To those afraid of the tax costs of rehabbing the OPRF High School Physical Education facilities, I ask you, have you toured the facilities our students deal with every day, every semester for four years?

To those who voted against the pool referendum, citing its cost or need, I ask you, have you seen the OPRF pools’ condition? The drained one is closed with dangerously rusting pipes underneath; the other is 94 years old, picking up the student overflow, tiny for the average class of 40, inaccessible to locker rooms across the Field House, and speeding toward the same fate as its sister. All OPRF students need swimming to graduate.

To those reluctant to pay a tax increase, I ask you, what is the cost of doing nothing for their PE facilities? It’s not just the pool replacement. The entire PE wing needs massive, investment. All the gyms are too small, too low-ceilinged, poorly ventilated, leaky-roofed, and lacking essential air conditioning.

Have you sat with 84 students college testing in those gyms without air conditioning, struggling in the 90 degree heat? Some OPRF gyms don’t even have windows! Have you seen the PE hallways crowded with equipment because the teams and programs OPRF offers our kids lack storage space? It’s dangerous. Every student, every day goes through that PE wing for a piece of their education. The cost of doing nothing is far greater than the bonds and taxes to fund the work. The repair will become more expensive the longer we wait.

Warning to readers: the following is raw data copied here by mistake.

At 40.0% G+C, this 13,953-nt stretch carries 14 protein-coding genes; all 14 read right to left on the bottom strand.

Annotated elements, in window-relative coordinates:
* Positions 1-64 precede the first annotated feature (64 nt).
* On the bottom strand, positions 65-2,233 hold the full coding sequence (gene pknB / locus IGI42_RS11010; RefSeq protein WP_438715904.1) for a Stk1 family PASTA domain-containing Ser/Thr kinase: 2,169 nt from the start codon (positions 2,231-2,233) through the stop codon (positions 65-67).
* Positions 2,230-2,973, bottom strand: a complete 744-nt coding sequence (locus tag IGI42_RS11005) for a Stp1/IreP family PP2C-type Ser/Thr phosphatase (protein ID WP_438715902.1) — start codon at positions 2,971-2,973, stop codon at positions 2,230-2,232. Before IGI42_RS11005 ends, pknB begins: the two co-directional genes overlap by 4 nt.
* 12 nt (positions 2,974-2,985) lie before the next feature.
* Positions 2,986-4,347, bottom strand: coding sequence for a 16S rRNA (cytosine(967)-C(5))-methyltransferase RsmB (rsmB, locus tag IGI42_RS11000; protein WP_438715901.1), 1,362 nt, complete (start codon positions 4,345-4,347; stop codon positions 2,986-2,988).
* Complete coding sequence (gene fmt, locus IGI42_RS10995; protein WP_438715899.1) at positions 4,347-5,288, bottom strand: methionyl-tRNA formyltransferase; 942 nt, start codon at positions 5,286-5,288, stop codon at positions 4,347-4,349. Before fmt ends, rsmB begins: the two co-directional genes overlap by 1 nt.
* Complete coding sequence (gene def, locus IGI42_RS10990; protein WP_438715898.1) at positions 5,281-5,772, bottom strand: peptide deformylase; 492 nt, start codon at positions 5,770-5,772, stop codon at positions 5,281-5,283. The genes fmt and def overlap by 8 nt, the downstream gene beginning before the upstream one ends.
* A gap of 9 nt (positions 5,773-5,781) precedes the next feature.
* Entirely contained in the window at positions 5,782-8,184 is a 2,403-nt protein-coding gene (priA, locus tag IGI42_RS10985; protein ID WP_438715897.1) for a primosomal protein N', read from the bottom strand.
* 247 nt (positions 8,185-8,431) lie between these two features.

OPRF doesn’t just educate our children but also anchors our property values, whether you have students enrolled or not. The wing desperately needs the complete rehabilitation outlined in the Imagine OPRF plan. Daily PE is an academic class and state graduation requirement. The PE department sees every student in the building every day for four years; no other department has that student contact.

To impact the greatest number of students, upgrading the PE facilities is the best investment to make and must be prioritized. This community is too well resourced to continue with sub-standard and hazardous facilities for our students.

Nancy Alexander
Oak Park

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